By Margaret Morton,
August 24, 2012.
Lovettsville has become the latest western Loudoun municipality to win state and national designation for its historic assets.
The National Park Service has listed the historic core of the town, two cemeteries and several churches that comprise the Lovettsville Historic District on the National Register of Historic Places. The Lovettsville Historic District was accepted on the state register at the end of June 2012.
The district comprises the central part of old Lovettsville, including St. James United Church of Christ on Broad Way, the New Jerusalem cemetery and the old St. James cemetery.
The effort to seek the designation was spurred by a desire by both the town government and the Lovettsville Historical Society to gain state and national recognition for “The German Settlement.” The historical society is a champion of the town ‘s heritage and runs a lecture series each year that focuses on different aspects of the town’s story.
Lovettsville originally was called The German Settlement — formed by 60 German families who came south from Pennsylvania seeking good agricultural land in the mid-18th century. In the 1820s the community was called Newtown after David Lovett subdivided his property into quarter-acre lots. The name was changed to Lovettsville in 1828 and the town was incorporated in 1876.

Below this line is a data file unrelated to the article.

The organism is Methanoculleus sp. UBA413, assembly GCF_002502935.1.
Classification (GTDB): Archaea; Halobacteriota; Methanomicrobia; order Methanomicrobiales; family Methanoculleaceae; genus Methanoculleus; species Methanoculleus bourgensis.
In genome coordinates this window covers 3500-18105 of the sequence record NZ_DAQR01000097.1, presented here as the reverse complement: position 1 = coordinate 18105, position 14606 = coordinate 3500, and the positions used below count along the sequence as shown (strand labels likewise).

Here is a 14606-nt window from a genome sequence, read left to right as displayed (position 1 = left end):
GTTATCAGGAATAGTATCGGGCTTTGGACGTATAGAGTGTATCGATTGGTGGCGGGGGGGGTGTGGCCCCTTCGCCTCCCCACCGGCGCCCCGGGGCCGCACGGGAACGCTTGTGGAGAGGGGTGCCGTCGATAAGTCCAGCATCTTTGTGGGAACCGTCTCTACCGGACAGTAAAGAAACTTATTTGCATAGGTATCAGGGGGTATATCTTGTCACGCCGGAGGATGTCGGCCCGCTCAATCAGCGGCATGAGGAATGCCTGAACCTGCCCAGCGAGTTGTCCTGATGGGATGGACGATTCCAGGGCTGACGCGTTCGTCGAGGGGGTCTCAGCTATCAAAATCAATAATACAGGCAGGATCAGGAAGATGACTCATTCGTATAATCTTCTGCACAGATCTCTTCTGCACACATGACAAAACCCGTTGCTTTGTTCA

About two years ago, Town Manager Keith Markel approached the Virginia Department of Historic Resources about the possibility of gaining a grant to start the process to become listed on the state and national registers. The town received a grant that enabled the hiring of architectural historian Maral Kalbian to compile the research needed for the nomination process.
Kalbian has considerable experience in register nominations and had previously overseen the Town of Round Hill’s historic district nomination and placement on the state and national registers.
Lovettsville was home to farmers, merchants and craftsmen, and a place where slaveholding was limited. The town was one of only a small number of Virginia communities to strongly oppose secession before the Civil War. The town supported the Union cause, along with nearly Waterford. Men from both communities formed the Loudoun Independent Rangers to fight on the Union side in the conflict.
Located on a main route between Leesburg and a strategic Potomac River crossing two-and-a-half miles north of the town, according to the nomination, residents found themselves directly in the path of both forces during the war. In addition to its ethnic heritage, the National Park Service cited Lovettsville’s rich and diverse architectural legacy in the National Register listing.
The designation is honorary and has no bearing on local land use laws.
Download the entire National Register of Historic Places document here: